Fear, loathing and greed in Somalia and Kenya

Saturday August 23 2014


By L. Muthoni Wanyeki

In her new book War Crimes, journalist Rasna Warah attempts to tell how warlords, politicians, foreign governments and aid agencies conspired to create a failed state in Somalia.

The story of Somalia, of Kenya’s complicity with what continues to transpire in Somalia and Kenya’s treatment of both Kenyan Somalis and Somali refugees.

Especially given what she saw as the one-sided media coverage of Kenya’s military offensive into Somalia by Kenya’s own “embedded” journalists. And given the blowback from that offensive: The attack on Westgate Mall and the GoK’s ongoing Usalama Watch — originally titled “Operation Sanitise Eastleigh.”

At last week’s book launch, co-hosted by Amnesty International and the Rift Valley Institute, she focused on her motivations for writing the book — and then read a portion of the book focused on the corruption that she sees as lying at the heart of the world’s complicity in Somalia.

Ali Hersi of the Society for International Development responded with what struck him about the book.

The fact that, in her telling, everybody’s responsible — with the possible exception of five year olds, given that those as young as ten may have become combatants for one militia or another.


The centrality of corruption and how transactional all life becomes in a conflict situation. The deliberate blindness of the humanitarian industry to the pay-offs to militias to ensure at least some distribution of needed relief occurs.

Then there is the two-sided nature of the clan — on the one hand, a source of social capital in the absence of a functioning or effective state, providing far more than official development assistance. And, on the other hand, an ever increasing tool of political instrumentalisation.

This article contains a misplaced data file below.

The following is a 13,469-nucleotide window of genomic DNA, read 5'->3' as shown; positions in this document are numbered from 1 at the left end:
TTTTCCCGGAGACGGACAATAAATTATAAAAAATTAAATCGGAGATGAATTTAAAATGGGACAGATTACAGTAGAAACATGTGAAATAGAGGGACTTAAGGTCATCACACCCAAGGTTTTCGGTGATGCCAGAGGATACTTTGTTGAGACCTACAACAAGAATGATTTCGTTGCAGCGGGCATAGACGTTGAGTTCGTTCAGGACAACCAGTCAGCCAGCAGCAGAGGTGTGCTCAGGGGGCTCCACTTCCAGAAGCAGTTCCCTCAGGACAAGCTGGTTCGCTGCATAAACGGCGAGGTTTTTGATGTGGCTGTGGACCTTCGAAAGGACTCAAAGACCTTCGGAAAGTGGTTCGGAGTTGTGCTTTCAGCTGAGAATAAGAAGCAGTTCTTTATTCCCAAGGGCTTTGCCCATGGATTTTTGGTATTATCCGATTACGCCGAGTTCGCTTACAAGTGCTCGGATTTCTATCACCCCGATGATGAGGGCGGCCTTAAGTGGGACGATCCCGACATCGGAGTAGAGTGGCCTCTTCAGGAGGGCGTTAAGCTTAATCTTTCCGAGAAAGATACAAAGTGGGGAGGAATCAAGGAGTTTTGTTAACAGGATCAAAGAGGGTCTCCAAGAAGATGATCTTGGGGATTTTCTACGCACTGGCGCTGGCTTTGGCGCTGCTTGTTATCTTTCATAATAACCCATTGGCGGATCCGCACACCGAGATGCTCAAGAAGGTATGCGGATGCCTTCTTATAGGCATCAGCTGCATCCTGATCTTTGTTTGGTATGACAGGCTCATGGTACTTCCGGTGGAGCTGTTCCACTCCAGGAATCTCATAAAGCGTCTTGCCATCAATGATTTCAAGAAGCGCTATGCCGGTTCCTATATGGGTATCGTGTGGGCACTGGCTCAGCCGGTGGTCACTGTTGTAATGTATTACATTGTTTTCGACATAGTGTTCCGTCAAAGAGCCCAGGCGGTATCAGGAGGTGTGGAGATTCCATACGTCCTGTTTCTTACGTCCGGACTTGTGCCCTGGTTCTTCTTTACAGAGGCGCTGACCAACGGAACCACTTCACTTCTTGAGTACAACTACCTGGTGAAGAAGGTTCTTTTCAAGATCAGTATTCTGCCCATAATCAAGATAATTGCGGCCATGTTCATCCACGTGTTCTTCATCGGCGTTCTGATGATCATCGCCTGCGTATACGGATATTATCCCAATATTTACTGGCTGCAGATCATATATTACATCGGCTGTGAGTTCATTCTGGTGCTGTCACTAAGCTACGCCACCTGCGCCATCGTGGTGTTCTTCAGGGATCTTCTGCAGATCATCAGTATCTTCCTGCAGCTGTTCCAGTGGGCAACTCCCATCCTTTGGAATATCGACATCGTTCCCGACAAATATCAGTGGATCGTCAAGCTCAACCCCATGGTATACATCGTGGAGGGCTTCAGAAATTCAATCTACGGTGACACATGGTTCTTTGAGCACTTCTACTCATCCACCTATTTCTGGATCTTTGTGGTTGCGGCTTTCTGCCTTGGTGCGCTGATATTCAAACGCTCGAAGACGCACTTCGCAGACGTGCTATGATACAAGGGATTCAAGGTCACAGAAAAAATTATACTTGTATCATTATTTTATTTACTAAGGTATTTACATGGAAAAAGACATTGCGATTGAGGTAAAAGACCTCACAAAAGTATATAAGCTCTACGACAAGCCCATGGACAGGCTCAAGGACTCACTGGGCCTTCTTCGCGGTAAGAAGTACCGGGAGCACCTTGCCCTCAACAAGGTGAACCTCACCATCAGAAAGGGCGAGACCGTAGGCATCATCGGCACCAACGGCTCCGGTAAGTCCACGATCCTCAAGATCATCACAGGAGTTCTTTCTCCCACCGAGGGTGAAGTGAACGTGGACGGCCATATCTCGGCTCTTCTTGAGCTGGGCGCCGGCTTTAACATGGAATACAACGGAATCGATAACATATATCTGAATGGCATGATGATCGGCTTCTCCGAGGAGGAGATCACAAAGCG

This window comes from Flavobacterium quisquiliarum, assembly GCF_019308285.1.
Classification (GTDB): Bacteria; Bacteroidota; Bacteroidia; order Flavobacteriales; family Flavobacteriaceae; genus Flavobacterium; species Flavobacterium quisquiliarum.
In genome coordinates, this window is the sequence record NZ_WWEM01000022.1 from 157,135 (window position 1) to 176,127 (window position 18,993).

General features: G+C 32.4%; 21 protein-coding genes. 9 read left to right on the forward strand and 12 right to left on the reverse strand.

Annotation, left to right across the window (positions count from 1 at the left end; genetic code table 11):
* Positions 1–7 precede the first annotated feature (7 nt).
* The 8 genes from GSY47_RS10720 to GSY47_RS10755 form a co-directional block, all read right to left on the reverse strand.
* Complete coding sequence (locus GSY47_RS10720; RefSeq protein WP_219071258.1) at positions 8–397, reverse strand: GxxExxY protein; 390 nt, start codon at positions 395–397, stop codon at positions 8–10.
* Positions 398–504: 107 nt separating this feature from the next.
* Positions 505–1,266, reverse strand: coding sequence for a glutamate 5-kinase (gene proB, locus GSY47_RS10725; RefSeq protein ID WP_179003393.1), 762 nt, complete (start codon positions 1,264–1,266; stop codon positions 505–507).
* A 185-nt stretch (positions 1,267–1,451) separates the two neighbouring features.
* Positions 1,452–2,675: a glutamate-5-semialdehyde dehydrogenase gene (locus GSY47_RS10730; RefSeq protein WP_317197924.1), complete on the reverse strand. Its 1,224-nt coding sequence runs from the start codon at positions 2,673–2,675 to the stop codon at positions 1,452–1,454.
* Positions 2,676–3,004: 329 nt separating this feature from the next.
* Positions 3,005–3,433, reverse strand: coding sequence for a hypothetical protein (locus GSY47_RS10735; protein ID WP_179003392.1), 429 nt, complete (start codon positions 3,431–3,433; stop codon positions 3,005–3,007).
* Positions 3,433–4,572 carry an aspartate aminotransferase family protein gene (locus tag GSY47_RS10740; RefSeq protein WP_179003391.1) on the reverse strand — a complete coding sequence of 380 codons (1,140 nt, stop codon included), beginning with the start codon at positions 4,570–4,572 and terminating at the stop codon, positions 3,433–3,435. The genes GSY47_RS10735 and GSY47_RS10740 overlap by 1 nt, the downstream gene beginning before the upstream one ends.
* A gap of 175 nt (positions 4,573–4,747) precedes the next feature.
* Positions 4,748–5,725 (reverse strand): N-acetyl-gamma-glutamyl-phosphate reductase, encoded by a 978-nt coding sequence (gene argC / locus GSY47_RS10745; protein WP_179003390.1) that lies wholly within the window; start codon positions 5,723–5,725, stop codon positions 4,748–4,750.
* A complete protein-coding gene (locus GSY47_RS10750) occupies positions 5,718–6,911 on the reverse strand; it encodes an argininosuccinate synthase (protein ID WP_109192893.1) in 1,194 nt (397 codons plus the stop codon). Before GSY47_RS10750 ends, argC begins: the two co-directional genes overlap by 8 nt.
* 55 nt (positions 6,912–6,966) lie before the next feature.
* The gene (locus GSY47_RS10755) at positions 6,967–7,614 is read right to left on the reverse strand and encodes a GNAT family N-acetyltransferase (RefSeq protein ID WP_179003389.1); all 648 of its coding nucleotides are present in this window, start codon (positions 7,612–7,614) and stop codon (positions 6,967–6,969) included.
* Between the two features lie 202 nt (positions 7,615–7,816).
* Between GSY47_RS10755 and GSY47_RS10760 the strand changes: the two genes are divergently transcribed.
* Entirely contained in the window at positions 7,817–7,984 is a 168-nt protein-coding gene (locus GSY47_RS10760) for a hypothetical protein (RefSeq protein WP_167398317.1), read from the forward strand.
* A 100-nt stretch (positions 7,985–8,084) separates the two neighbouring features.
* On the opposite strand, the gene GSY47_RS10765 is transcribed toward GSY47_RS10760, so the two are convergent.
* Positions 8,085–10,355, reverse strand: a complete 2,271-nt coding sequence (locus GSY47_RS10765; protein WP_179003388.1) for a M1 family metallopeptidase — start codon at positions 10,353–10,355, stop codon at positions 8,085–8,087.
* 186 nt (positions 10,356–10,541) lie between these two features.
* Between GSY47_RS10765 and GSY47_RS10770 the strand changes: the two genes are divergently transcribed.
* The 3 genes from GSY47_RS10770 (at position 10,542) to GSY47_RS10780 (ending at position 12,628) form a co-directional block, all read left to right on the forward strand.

The impact of the KDF’s incursion into Somalia on already-present discrimination against Kenyan Somalis and Somali refugees in Kenya. The disorienting effect of Westgate — Somalis as attackers, Somalis as leading the security and rescue response.

And then Nurrudin Farah, renowned Somali novelist, responded. Unlike Hersi, he challenged the credence given by Warah to the notion of the clan, reminding all present of its colonial origins.

And the progressive nationalist rejection of this notion by the Somali Youth Movement, dating as far back to 1931.

He challenged too the idea of anybody purporting to represent “the” voice of Somalis — whether in Kenya or elsewhere — because there always are multiple voices, always in contestation and that contestation should, in his view, be understood in ideological and political terms.

Where the three panellists agreed was on Warah’s fundamental point. That the future of Somalia, the shape of its state, is something that only Somalis can decide.

The conflict resolution model Amisom is pursuing is no different, in the end, to that imposed from Afghanistan to Iraq. It is an “African solution to African problems” that poses no conceptual challenge to the model — and is, in effect, an outsourcing of it.

If her book at least opens up that debate — here in Kenya — that is a good thing.

L. Muthoni Wanyeki is Amnesty International’s regional director for East Africa, covering East Africa, the Horn and the Great Lakes. This column is written in her personal capacity.